ROSE PETALS AND BRINE by M. A. Ray

There’s a price, my dear,
There’s always a price…
Let me tell you a story.

Once upon a time, there was a witch with one white eye, one black. The white eye was white as spilled cream, as blue as driven snow, and it saw the world of spirits. The black eye was blacker than pitch, as blue as the feathers of a crow, and it saw the world of the dead. To the living world, where people walk, she was blind, because there's a price, my dear, there's always a price.

The witch had a stick, which she used to feel her way around her little house in the swamps, but if she lost it, which she sometimes did, she had trouble until she could find it again. She wasn't quite used to seeing the things she saw, not yet. She'd gone most of her life seeing things the way anyone does: over there, the table, and next to it the chair, and so on. But now she saw the spirits of the wood that had gone into making the table, and the soul of the flax used to weave the chair cushion. She saw the chipmunks and snakes and squirrels, every animal that had died here, down to the last spider.

Sometimes she screamed at what she saw: the breadth of it, and the depth, like the wide sea. She remembered that sight, the glittering top of it. She remembered her father's tobacco-breath whispers of what waited beneath the surface, the monstrous mermaids and the shining serpents. The mystery beneath the waves was like her mystery now, a mystery so great she couldn't contain it.

In all her time, she had never laid eyes on a man she wanted to see the rest of her life. She couldn't imagine waking up next to the same bristly face again and again, watching it soften and fall with age, watching the stubble gray and whiten like twigs covered with frost. It had seemed no sacrifice to give up her living sight, but now she could never see it even if she wanted to, and she felt the loss so much she had retreated from the village into this little house.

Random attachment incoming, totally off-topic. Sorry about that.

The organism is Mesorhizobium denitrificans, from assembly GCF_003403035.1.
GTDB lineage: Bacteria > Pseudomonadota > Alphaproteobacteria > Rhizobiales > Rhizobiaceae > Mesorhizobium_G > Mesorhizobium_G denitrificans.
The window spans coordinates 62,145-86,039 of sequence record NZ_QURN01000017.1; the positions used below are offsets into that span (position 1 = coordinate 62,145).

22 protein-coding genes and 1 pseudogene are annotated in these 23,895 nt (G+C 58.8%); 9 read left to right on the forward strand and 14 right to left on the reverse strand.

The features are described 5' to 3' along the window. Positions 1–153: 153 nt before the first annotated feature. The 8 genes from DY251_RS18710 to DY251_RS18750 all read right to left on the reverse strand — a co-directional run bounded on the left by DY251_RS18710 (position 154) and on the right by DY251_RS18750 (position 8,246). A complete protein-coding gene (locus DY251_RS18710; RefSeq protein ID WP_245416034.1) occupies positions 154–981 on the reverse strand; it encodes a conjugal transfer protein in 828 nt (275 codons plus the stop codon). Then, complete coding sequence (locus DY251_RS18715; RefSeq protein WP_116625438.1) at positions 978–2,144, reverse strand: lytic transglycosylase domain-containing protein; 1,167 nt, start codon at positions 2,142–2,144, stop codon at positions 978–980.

She remembered her father's face. When she closed her eyes, she could see his smile. Once, down at the well, she had spoken to the last remnants of him when his bones went warm seawater-soft, unable to contain him any longer. He did not approve of how she supported herself now, but he hadn't called her any names. He'd only looked concerned.

"Silath," he had said, "honest work never hurt anybody."

"No," she'd agreed, "but what honest work is there for a woman who's blind? I'm an excellent witch. I give all the little boys the creeps."

A thin line had appeared between his brows, the way it used to; his forehead had wrinkled just as she remembered. "That may be so," he'd said, and then he was gone, never to return in the land of the living or of the dead.

She had put it from her mind; most days, it was far away from her. Now she sold seawater in little bottles with bits of rose petals floating inside: love potions. Now she sold wormwood, tansy, and rue to girls whose love potions worked too well; now she sold ginger, garlic, chamomile, rosemary. The spirits of the plants spoke to her, and she found each one by touch, by sight of their souls. People brought her milk and honey; the last one to bring meat was Obadiah the butcher, and she screamed and threw him out of her house. The soul of the cow it had come from stared dolefully at her, and she couldn't bear to eat it. They brought her bread and sometimes, not often, they brought her a little coin with a hole punched through it.

That was Silath, and that was fine. She didn't have the least problem with her life, except that even when she felt lonely she was never alone. The spirits and ghosts crowded in around her when she most wanted to be left to herself, and she supposed it must be a bit like that to have children. (Silath would never know for sure if her idea was correct, but as it happens, she was close enough.)